This blog is the third in a series of posts that focuses on Natures six organizing principles. The material in each of these posts has been condensed from the text of my new book entitled “Nature’s Patterns: Exploring Her Tangled Web“. The book will be published in both a Kindle edition and a soft cover edition in early June of 2014.
The previous blog posts are:
Blog #1: Nature’s Tangled Web
Blog #2: Everything Is Connected
“A mosaic consists of thousands of little stones. Some are blue, some are green, some are yellow, some are gold. When we bring our faces close to the mosaic, we can admire the beauty of each stone. But as we step back from it, we can see that all these little stones reveal to us a beautiful picture, telling a story none of these stones can tell by itself.” - Henri Nouwen
I presume that you accept the premise (or at least have some curiosity) that everything in Nature is interconnected. In this series of blog posts we define that interconnectedness in more detail by looking at systems.
We will never understand life until we deal with life as a collection of systems. While we may not realize it, we encounter and connect with systems every moment of our lives. Our bodies are interconnected, self-maintaining systems. Every person we meet, every organization we work with, every animal, every tree, and every ecosystem is a system. Without much analysis, and with few words, we have intuitively acquired a practical understanding of how systems work. We have a pretty good idea of how to work with them.
Simply stated, a system is a collection of objects that somehow interrelate with each other to function as a whole and produce some effect that no single object within the system could do on its own. The configuration of a system’s parts can be physical, logical or statistical.
Nature is composed of an almost infinite number of hierarchal, interconnecting ecosystems. Energy is the operating currency of Nature. Ecosystems are the conduits by which Nature’s energy is transported and transformed. Ecosystems are vehicles for energy flow and energy consumption. They cycle energy and nutrients obtained from external sources. By understanding where and how energy flows within an ecosystem, we can understand how an environment operates. We can build this understanding by studying what modern science has to say about systems.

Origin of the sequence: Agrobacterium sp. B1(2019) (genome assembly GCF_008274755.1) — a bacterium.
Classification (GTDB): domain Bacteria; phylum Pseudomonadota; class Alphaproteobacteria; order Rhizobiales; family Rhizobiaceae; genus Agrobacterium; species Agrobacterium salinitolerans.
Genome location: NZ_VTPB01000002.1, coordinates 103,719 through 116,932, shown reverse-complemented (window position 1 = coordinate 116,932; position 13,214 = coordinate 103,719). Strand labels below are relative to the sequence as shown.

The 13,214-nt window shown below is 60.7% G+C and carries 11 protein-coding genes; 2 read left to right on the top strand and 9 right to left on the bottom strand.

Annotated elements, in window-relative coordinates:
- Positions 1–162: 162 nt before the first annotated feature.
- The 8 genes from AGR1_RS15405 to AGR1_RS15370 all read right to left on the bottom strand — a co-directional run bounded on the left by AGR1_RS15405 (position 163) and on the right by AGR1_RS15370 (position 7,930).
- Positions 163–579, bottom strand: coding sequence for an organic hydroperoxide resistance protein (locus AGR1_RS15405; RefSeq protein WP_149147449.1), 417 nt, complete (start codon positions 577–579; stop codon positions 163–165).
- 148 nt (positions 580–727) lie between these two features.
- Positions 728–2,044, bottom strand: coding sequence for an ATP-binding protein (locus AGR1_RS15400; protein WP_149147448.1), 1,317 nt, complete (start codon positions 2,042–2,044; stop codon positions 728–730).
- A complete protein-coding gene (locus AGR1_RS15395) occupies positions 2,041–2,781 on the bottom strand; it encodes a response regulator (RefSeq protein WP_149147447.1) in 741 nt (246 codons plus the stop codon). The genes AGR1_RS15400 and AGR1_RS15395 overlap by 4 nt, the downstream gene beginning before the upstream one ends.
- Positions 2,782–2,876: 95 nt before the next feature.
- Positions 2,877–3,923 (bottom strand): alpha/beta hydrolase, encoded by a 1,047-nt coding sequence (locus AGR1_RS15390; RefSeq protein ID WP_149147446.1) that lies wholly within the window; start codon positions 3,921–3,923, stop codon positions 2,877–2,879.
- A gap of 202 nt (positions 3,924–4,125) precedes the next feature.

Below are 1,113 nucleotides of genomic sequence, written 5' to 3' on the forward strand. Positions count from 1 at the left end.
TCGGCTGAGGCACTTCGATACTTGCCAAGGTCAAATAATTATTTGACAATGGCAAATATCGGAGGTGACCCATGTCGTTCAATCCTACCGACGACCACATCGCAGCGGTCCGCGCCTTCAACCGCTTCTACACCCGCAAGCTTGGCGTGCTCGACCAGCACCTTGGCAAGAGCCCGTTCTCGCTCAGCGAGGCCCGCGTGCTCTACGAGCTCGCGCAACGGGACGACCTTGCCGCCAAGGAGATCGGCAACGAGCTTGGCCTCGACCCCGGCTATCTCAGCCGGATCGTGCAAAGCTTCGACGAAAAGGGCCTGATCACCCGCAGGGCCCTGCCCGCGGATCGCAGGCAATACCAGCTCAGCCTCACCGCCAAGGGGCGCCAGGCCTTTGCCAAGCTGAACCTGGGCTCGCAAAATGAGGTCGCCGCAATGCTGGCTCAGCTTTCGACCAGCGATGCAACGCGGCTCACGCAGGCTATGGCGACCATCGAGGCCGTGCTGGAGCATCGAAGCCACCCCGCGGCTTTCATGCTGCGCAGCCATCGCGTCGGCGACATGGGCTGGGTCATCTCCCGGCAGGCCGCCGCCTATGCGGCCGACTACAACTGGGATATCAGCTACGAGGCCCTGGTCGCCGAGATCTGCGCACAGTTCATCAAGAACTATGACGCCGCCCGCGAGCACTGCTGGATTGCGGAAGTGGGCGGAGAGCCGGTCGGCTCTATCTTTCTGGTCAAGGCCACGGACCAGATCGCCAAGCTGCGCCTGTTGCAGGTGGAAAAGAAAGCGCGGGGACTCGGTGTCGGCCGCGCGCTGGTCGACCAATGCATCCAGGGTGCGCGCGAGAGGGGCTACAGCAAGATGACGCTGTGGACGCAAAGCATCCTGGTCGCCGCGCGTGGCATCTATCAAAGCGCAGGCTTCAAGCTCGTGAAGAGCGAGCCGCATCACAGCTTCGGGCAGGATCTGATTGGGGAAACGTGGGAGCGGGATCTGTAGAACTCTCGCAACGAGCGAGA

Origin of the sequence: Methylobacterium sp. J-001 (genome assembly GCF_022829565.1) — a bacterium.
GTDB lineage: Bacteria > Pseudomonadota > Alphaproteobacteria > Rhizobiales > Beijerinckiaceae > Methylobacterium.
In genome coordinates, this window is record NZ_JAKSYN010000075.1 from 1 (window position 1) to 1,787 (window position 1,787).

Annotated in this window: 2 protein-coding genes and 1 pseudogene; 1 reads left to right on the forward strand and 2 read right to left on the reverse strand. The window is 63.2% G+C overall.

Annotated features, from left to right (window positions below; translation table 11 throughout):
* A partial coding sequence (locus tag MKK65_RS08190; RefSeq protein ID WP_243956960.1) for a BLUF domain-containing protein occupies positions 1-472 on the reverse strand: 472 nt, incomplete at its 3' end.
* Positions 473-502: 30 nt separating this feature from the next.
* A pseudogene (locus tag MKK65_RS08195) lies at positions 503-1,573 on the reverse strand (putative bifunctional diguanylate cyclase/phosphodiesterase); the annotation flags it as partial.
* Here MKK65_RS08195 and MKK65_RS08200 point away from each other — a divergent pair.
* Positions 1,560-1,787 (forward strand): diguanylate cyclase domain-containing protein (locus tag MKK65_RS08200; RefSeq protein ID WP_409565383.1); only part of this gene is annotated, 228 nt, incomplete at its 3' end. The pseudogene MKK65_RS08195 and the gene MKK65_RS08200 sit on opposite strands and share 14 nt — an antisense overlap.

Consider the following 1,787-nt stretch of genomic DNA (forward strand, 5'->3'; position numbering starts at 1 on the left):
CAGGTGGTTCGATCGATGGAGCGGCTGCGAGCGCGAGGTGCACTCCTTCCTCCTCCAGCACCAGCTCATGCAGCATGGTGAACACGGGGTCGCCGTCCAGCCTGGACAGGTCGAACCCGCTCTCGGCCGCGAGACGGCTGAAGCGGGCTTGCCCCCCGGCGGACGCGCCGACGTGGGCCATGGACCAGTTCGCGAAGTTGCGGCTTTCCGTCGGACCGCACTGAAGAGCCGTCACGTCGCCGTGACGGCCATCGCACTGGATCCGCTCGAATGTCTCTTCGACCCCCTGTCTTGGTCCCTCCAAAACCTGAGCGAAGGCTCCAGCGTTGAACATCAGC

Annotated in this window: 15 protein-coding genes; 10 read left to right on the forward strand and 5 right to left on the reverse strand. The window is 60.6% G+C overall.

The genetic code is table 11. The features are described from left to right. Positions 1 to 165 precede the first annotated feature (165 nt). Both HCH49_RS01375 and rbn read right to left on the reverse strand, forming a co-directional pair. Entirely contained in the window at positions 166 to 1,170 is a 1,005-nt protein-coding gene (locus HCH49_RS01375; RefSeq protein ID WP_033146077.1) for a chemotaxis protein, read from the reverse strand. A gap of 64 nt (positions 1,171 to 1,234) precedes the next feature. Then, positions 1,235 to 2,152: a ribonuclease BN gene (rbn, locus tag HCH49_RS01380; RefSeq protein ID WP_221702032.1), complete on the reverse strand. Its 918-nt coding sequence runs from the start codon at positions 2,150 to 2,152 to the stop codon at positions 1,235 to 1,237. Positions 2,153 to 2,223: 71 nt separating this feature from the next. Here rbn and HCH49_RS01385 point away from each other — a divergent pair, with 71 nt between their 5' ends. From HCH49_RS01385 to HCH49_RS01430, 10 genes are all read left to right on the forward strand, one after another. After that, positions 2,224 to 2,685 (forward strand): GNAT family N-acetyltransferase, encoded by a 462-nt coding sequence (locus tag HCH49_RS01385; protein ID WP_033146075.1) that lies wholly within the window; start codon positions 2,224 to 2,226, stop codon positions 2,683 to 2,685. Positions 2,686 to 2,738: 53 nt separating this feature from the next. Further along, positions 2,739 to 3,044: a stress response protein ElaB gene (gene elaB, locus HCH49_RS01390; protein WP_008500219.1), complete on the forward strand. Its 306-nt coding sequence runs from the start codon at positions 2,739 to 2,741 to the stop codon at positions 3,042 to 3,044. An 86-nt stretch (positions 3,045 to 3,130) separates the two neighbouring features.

The study of Nature is the study of her ecosystems and how energy flows within these systems. Using the terminology of Western Science, an ecosystem is a “complex system”. The terms “complex systems” and “ecosystems” are synonymous.
By definition, a complex system has a large number of members capable of interacting with each other and adapting to their environment without a leader or a blueprint.
The interaction between members may occur with immediate neighbors or distant ones. The members can be all identical or different. They may move in space or occupy fixed positions. They can be in one of two states or have multiple states.
Ant colonies are complex systems that are sometimes described as living “super-organisms”. They are extremely complex, leaderless, and unpredictable. Yet they exhibit systematic order. The ant colony is the result of many tiny individual ants working in a community of ants to create and sustain an entire colony. The colony possesses characteristics that none of its individual ants possess.
In contrast to complex systems, simple systems have a small number of components that act according to well understood laws. A pendulum is a simple system because it has one part and operates according to Newton’s equations of motion. Usually, pendulum motion is predictable.
Some systems are defined as “complicated”, but not complex. Like complex systems, complicated systems have a large number of components which have well defined roles and are governed by well-understood rules. But, complicated systems require a leader. My camper is an example of a complicated system where I am the leader (driver) who provides the external force that effects adjustments under varying driving conditions. Nature’s complex systems do not have or need leaders.
Different complex systems in Nature, such as bird flocks, immune systems, brains, and human social systems have much in common.
These commonalities include complex collective behavior, the ability to pass information and energy, feedback, and hierarchal structures.